NIST Researchers Set Standard for Scientific Excellence
The House Committee on Science’s Subcommittee on Environment, Technology & Standards today recognized Federal researchers who are setting the standard for scientific excellence.
"The researchers before us today are outstanding in their fields," said Subcommittee Ranking Member Rep. David Wu (D-OR). "In fact, it is my experience that all the researchers at NIST are first-rate. NIST’s work in metrology and standards has put it at the forefront of many fields of scientific research."
Three Nobel Prize-winning researchers from the National Institutes of Standards and Technology (NIST) lent their expertise to the House panel on the state of U.S. scientific research.
With a research budget of less than $400 million per year - small compared to other Federal research agencies - NIST researchers have been awarded three Nobel Prizes during the past 9 years. No other Federal agency has such an impressive record.
"Then, as now, NIST was known in the world of the physical sciences as a place where great technology meets great ideas. Many of the leaders in the field have come through a NIST lab at one time or another in their careers," stated Dr. Eric Cornell. He was awarded the 2001 Nobel Prize in Physics for his groundbreaking work with the physics of extreme low temperatures.
"I wouldn’t be surprised if Dr. Debbie Jin, the 2002 MacArthur genius grant winner, will be NIST’s fourth Nobel Prize recipient," remarked Rep. Wu. "In reading through the summaries of the work of these three individuals I was struck how their work represents a forty-year commitment by NIST to cutting-edge research in related fields. This is a tribute to the vision and foresight of past NIST directors." Dr. Jin is a noted NIST quantum physics researcher.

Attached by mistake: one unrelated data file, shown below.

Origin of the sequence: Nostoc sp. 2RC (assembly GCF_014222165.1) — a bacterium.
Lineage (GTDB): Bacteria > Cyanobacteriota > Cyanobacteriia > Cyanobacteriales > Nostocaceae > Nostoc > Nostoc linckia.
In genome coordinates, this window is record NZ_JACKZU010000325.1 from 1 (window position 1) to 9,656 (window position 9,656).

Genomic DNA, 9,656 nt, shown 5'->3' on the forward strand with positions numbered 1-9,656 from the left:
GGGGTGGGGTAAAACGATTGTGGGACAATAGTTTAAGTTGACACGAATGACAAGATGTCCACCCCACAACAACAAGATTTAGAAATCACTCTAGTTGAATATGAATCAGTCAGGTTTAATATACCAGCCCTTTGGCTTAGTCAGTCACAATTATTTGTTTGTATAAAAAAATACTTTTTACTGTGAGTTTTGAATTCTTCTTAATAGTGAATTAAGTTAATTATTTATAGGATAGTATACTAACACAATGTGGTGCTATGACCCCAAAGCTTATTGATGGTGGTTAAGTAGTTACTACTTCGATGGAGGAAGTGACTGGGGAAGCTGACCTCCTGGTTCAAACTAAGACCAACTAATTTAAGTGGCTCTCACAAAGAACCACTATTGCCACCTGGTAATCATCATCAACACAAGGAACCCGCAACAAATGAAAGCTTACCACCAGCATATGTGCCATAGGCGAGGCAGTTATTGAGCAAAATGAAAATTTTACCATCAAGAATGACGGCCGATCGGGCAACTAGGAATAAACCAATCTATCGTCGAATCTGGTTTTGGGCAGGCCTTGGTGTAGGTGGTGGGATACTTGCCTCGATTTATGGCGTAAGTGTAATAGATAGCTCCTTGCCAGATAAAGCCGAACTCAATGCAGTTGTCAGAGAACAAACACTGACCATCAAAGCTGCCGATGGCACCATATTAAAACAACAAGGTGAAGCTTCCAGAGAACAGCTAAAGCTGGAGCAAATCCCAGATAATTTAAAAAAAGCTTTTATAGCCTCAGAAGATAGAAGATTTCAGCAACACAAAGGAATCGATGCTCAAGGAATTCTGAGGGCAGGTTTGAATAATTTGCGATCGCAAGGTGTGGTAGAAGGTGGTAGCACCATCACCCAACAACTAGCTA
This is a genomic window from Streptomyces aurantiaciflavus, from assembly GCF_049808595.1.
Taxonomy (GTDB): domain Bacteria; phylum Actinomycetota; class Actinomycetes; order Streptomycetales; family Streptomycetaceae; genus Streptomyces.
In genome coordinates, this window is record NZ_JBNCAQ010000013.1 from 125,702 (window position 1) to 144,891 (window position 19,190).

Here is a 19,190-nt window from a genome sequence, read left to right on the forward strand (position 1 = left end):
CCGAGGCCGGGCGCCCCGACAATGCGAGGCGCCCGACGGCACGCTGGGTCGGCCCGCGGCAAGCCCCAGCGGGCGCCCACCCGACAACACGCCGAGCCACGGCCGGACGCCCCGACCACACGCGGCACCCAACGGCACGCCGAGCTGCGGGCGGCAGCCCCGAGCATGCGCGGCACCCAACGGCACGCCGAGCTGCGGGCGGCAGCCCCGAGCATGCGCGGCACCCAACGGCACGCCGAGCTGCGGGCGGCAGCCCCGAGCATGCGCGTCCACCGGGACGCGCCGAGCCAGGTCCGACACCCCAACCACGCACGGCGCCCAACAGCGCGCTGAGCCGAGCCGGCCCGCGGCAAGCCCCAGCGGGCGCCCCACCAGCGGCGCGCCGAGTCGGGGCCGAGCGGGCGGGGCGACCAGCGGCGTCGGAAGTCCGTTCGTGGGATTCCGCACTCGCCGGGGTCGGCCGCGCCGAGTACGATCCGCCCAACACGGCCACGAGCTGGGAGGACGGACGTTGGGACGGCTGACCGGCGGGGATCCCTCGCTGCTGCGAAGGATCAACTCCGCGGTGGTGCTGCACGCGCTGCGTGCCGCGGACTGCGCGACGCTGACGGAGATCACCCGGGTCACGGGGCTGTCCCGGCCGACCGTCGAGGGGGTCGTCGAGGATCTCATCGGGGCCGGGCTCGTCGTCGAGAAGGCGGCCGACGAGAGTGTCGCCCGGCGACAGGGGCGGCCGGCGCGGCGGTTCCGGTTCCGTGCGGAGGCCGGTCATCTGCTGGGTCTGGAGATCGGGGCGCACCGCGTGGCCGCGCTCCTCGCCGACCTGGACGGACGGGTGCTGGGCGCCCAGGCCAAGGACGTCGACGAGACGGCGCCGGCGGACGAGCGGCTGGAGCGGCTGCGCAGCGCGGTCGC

On the state of U.S. scientific research, witnesses agreed - the U.S. will remain competitive only with a continued commitment in both word and deed to fostering Federal scientific research.
"The big question is what is going to be the big new industry of 2020? Without knowing for sure what the next big thing will be, we can remain cautiously optimistic that that big thing will be an American thing," continued Dr. Cornell.
"We have all heard the reports," added Rep. Wu. "Hardly a day goes by without another report on how the U.S. is losing its research edge to countries like China, India and Mexico who are outpacing us in the graduation of scientists and engineers. The distinguished researchers before us today give me great hope for our research future, but we must continue to commit appropriate financial resources to their efforts."
Long-time NIST researcher and 1997 Nobel Prize winner Dr. William D. Phillips noted, "Unless we strengthen our position in basic research investment, we run the risk of losing what edge we have. I believe it particularly important to make these investments in both good times and bad. One never wants to be in a position of eating one’s seed-corn, and a reduction of our research portfolio in times of tight budgets would amount to exactly that."